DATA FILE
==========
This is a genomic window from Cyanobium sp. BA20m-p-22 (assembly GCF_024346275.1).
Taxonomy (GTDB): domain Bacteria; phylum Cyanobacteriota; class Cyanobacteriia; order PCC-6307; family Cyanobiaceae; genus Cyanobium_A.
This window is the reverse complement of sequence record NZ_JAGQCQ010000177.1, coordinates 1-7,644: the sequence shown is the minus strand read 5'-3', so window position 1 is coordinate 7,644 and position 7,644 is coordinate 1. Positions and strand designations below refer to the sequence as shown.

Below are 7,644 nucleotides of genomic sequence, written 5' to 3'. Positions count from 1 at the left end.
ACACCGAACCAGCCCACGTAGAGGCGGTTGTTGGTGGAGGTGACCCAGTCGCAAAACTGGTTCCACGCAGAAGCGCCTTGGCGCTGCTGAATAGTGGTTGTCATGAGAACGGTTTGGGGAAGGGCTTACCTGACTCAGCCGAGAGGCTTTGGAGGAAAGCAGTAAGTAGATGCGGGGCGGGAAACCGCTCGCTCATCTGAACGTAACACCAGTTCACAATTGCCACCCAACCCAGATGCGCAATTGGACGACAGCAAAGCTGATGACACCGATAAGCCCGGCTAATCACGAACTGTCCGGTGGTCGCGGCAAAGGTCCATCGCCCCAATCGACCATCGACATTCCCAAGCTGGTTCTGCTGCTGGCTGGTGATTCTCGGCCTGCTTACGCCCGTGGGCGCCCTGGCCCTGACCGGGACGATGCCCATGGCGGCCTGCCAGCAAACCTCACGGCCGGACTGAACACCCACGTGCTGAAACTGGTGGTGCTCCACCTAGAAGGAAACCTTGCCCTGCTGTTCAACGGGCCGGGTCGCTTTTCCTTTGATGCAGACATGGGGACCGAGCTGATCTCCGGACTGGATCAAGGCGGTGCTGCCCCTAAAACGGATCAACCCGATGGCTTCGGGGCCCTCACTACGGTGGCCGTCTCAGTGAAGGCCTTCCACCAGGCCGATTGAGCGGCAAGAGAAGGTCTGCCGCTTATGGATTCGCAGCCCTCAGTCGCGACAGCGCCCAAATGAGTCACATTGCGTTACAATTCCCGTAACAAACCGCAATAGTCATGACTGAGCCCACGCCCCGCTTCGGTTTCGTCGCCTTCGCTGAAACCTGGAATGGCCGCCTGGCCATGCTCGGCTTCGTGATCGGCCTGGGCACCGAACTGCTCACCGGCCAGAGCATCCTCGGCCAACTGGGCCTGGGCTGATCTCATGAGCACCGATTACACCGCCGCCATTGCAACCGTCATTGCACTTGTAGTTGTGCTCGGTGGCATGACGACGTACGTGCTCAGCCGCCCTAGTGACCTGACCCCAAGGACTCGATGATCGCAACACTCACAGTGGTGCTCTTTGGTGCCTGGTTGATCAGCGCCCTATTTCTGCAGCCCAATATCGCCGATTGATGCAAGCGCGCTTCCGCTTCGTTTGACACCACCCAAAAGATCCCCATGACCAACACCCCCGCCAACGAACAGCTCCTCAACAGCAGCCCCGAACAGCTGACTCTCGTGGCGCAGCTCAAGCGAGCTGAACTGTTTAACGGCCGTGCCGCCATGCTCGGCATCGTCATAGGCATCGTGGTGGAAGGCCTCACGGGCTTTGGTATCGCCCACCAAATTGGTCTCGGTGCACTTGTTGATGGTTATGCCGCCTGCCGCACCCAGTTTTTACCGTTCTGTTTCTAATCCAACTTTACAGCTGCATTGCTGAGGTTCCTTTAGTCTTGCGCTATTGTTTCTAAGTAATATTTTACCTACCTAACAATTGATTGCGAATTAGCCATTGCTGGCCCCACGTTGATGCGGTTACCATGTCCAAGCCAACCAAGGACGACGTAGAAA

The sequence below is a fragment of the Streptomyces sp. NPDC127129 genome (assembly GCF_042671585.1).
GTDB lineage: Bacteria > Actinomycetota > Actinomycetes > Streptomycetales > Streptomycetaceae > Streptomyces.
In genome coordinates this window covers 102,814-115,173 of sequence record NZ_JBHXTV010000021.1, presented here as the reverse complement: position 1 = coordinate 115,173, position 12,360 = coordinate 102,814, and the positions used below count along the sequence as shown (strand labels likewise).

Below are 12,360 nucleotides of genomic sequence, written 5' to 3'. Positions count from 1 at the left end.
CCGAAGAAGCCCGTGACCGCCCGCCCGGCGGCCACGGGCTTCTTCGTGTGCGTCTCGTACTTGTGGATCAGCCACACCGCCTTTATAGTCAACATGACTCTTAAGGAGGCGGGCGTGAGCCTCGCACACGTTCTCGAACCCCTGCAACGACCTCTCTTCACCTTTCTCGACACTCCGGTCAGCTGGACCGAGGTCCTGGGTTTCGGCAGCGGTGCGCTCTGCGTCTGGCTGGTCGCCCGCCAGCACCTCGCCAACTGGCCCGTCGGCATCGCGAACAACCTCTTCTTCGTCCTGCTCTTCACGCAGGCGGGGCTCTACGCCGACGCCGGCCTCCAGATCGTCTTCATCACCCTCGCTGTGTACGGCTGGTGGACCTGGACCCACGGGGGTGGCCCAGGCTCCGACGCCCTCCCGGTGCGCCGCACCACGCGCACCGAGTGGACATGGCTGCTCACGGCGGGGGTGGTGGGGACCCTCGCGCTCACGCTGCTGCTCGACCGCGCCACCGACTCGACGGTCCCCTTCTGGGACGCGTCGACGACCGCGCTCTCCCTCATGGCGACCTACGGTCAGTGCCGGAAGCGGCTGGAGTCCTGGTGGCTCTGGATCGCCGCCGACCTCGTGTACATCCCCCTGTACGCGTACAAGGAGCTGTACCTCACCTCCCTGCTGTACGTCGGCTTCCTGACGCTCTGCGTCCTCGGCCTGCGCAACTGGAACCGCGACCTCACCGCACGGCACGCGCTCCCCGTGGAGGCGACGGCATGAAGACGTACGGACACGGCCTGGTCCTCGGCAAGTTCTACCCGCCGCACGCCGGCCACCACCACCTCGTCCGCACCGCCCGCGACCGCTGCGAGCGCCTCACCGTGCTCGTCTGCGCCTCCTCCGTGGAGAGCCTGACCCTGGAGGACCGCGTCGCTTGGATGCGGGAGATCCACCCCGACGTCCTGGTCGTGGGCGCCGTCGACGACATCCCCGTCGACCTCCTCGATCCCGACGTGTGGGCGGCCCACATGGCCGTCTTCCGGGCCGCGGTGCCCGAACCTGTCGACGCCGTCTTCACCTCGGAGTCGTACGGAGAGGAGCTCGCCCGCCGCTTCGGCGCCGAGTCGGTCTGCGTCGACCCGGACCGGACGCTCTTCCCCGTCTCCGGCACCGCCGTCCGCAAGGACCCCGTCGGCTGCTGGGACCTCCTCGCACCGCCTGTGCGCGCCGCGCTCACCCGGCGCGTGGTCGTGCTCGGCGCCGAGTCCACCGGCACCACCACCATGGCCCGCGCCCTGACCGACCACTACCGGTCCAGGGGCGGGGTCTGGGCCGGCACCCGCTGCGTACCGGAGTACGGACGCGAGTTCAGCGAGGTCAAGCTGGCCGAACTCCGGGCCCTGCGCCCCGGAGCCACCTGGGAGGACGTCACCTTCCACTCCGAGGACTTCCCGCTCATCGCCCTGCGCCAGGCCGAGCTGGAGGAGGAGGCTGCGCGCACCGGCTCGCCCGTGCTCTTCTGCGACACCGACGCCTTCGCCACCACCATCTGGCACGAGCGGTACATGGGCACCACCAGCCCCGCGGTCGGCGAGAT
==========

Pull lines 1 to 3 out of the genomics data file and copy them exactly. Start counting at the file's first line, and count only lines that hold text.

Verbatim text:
This is a genomic window from Cyanobium sp. BA20m-p-22 (assembly GCF_024346275.1).
Taxonomy (GTDB): domain Bacteria; phylum Cyanobacteriota; class Cyanobacteriia; order PCC-6307; family Cyanobiaceae; genus Cyanobium_A.
This window is the reverse complement of sequence record NZ_JAGQCQ010000177.1, coordinates 1-7,644: the sequence shown is the minus strand read 5'-3', so window position 1 is coordinate 7,644 and position 7,644 is coordinate 1. Positions and strand designations below refer to the sequence as shown.